In addition, the Authority would conduct research, development, present educational programs on small business investing, and conduct advocacy programs to promote investing in Colorado small businesses.
The legislation arose out of a series of initiatives proposed by CIO Colorado a small business group formed to advance economic development reform in Colorado. (http://www.ciocolorado.com),
Translation: Back to the "Table"...
Now that the hard fought political campaigns are over and we have elected our new state leaders, it's time to "get back to work", and that means for both the Environmental and Energy sides of the Oil and Gas Drilling debate, it means "getting back to the table" to begin working out their differences in how the 2008 Colorado Oil and Gas Conservation Act rules and regulations (Colo. Rev. Stat. § 34-60-100, et seq.), are to me "managed" between the parties.
In an article in Sunday's Denver Post, (11/28/10), there is a good summary article about the optimism on the part of both the Environmentalists and the Energy Producers regarding Gov.-elect John Hickenlooper's willingness to listen to their concerns about changing the regulations, or at least at a minimum how to work within and streamline the rules and regulations so both sides can get realistic results.
The Olive Branches Are Out
In the article, Tisha Schuller, president and chief executive of the Colorado Oil and Gas Association, which has tried to overturn the rules in court in a lawsuit that is still pending, says her group wants to cooperate with the incoming governor and the Colorado Oil and Gas Conservation Commission. "The rules are in place," Schuller said. "Our job now is to work within the framework of those rules." Her comments echo those of Stan Dempsey, president of the Colorado Petroleum Association, who was also was quoted in the article and said they are not seeking to repeal the rules. "We're taking a positive approach to making rules work," Dempsey said. "When issues come up, we discuss them. We all want timely and effective issuance of permits."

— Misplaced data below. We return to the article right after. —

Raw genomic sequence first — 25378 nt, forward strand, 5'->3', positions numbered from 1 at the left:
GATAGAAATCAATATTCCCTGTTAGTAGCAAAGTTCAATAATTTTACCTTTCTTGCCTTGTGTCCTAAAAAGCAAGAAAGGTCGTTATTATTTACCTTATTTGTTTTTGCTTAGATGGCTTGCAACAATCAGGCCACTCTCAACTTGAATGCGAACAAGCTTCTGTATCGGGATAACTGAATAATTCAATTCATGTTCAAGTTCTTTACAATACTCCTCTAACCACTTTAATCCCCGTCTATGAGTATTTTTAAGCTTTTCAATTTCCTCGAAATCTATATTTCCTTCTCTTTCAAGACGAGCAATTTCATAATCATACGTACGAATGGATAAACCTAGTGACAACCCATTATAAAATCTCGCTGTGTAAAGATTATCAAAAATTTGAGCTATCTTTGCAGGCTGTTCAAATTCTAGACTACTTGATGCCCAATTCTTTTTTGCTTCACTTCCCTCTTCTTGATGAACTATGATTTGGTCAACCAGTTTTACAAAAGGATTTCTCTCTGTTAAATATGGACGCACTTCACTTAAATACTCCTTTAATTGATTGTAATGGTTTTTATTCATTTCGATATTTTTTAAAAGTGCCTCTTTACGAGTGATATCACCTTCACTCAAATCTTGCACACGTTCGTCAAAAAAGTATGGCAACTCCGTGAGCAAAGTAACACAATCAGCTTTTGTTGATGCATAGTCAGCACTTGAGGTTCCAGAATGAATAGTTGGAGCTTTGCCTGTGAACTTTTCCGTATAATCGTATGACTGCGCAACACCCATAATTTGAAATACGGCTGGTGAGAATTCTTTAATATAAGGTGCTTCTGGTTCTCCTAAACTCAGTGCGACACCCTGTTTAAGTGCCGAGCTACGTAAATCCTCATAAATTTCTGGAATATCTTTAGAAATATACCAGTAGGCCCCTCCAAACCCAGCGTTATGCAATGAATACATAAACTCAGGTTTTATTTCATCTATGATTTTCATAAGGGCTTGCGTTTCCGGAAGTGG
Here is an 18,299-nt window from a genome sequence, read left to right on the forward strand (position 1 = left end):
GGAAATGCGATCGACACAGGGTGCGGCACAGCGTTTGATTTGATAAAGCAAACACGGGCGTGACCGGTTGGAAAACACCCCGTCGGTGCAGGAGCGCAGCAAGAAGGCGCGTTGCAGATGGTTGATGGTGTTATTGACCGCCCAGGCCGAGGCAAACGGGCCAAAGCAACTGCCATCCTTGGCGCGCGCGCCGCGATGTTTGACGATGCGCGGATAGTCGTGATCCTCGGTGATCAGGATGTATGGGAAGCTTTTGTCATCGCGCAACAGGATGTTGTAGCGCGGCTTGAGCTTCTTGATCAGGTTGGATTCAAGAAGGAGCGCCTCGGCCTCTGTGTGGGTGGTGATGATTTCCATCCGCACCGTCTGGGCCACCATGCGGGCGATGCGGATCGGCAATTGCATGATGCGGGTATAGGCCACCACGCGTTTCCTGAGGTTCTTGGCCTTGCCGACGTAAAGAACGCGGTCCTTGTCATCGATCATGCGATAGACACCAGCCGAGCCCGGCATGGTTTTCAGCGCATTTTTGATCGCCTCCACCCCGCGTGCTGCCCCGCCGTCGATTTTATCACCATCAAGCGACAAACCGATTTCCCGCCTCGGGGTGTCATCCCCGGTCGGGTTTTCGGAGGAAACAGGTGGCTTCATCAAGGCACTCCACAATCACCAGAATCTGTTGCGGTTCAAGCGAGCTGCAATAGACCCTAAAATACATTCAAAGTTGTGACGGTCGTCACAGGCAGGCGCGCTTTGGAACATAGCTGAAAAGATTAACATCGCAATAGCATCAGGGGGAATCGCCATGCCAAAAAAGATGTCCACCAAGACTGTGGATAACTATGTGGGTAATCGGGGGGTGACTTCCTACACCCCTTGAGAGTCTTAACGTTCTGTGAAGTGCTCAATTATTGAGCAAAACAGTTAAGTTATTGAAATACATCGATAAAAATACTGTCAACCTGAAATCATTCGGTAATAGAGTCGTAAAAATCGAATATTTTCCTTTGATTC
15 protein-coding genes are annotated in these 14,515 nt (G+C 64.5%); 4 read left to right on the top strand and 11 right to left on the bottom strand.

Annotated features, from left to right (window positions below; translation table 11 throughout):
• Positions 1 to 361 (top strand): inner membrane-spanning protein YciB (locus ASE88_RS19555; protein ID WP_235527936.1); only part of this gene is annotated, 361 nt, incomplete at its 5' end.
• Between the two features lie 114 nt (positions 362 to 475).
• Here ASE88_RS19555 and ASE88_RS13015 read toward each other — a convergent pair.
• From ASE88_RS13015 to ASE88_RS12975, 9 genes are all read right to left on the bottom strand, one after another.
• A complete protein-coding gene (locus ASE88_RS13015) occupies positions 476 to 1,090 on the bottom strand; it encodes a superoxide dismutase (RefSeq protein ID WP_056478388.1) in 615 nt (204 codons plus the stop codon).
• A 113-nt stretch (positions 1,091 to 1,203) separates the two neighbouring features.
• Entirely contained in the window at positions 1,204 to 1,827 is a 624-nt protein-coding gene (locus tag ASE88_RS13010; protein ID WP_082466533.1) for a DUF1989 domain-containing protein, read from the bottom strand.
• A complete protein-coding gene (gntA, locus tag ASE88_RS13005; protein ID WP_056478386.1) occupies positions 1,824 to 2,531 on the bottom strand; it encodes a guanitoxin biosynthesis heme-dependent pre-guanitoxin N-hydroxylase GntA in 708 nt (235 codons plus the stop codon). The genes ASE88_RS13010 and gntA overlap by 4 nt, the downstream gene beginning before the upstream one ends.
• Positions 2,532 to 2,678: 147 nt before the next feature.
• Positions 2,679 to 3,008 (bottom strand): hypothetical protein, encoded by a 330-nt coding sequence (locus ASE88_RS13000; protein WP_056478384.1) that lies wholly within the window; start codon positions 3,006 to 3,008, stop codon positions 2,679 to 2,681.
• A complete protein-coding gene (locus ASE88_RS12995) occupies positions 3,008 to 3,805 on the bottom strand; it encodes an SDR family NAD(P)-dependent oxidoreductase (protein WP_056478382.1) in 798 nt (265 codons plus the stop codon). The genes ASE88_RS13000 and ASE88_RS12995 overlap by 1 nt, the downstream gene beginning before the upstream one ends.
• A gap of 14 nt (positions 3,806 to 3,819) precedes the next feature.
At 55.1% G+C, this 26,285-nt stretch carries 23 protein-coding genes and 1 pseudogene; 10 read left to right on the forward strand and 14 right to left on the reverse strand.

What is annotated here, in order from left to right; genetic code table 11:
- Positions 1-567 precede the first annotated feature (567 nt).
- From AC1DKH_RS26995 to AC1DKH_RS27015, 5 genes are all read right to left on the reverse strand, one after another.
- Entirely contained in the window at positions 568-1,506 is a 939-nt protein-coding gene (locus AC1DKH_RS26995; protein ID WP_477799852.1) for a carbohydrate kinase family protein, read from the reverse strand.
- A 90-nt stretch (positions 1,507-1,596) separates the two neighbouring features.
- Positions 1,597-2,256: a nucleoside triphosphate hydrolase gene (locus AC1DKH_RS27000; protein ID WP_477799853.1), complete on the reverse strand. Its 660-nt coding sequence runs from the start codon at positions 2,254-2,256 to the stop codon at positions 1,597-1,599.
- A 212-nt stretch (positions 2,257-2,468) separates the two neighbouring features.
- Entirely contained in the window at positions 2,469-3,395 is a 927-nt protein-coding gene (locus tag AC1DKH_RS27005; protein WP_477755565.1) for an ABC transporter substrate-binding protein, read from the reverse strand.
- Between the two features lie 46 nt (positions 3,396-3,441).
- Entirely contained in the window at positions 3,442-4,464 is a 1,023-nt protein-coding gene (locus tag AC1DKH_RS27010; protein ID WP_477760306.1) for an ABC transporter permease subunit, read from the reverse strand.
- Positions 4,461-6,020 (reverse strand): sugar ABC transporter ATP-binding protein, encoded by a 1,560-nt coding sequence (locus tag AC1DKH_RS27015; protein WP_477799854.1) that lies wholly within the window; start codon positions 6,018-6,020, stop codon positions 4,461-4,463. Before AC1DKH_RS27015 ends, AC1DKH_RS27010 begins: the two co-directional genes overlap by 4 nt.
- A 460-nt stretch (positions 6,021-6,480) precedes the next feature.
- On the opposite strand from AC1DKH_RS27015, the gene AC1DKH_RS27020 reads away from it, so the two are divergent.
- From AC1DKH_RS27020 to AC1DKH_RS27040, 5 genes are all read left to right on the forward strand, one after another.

The Act, The Rules & The Regulations
For those of you who are not familiar with the Oil and Gas Rules, here is a good place to go for a comprehensive overview of both the 2008 Oil and Gas Conservation Act text, as well as an overview of the Rules and Regulations that were put in place by the Colorado Oil and Gas Conservation Commission (COGCC), (Stat. § 34-60-100, et seq.) which is the state agency charged with promoting the exploration, development, and conservation of Colorado’s oil and gas resources. The COGCC also handles the drilling permit process and ensures industry compliance with state-wide oil and gas statutes and regulations.